When and why is it disrespectful to excuse an attitude?
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It is intuitive that, under certain circumstances, it can be disrespectful or patronizing to excuse someone for an attitude (even for an attitude one finds objectionable). While it is easy enough to find instances where it seems disrespectful to excuse an attitude, matters are complicated. When and why, precisely, is it disrespectful to judge that someone is not responsible for his attitude? In this paper, I show, first, that the extant philosophical literature on this question is underdeveloped and overgeneralized: the writers who address the question suggest quite strikingly that it is always disrespectful to excuse a sane, rational agent for his attitude, and their arguments rely on false generalizations about what is involved in excusing an attitude. I then sketch an account of respect (something conspicuously missing in the literature on this question) to explain when and why it is disrespectful to excuse an attitude. Using this account, I show that one can coherently (and respectfully) excuse an attitude even in some cases where that attitude was produced by a responsiveness to reasons.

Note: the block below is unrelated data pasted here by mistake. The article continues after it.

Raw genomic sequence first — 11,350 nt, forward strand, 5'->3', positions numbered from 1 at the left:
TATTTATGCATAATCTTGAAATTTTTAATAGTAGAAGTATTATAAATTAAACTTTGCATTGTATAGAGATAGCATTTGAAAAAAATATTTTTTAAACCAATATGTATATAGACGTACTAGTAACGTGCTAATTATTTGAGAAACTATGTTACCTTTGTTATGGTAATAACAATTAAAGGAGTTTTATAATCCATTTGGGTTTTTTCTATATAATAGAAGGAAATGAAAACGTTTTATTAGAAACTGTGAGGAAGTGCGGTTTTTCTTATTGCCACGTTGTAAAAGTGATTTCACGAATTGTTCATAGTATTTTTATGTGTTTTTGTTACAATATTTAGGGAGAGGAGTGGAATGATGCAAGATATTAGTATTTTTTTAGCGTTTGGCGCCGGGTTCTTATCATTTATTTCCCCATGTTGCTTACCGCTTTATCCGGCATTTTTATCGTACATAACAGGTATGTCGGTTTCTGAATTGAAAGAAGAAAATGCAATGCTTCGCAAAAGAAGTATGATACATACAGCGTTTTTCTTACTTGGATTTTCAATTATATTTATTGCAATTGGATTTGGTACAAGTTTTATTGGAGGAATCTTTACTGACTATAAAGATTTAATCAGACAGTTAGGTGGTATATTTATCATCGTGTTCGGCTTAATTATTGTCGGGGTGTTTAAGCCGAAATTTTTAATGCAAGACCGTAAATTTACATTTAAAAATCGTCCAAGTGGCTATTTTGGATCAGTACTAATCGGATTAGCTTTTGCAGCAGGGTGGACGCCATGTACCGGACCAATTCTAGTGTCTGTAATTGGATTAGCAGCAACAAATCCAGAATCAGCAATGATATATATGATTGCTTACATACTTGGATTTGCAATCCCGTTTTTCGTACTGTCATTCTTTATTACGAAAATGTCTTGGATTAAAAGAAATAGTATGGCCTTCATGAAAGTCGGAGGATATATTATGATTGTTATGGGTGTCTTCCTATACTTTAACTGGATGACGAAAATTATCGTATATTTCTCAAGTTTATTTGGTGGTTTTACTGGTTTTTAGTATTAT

KeywordsMoral responsibility Respect Responsibility for attitudes Moral ignorance Judgment sensitivity
I would like to thank Sophie Horowitz, Hilary Kornblith, and Katia Vavova for helpful discussions of the material in this paper and for extensive comments on earlier drafts.
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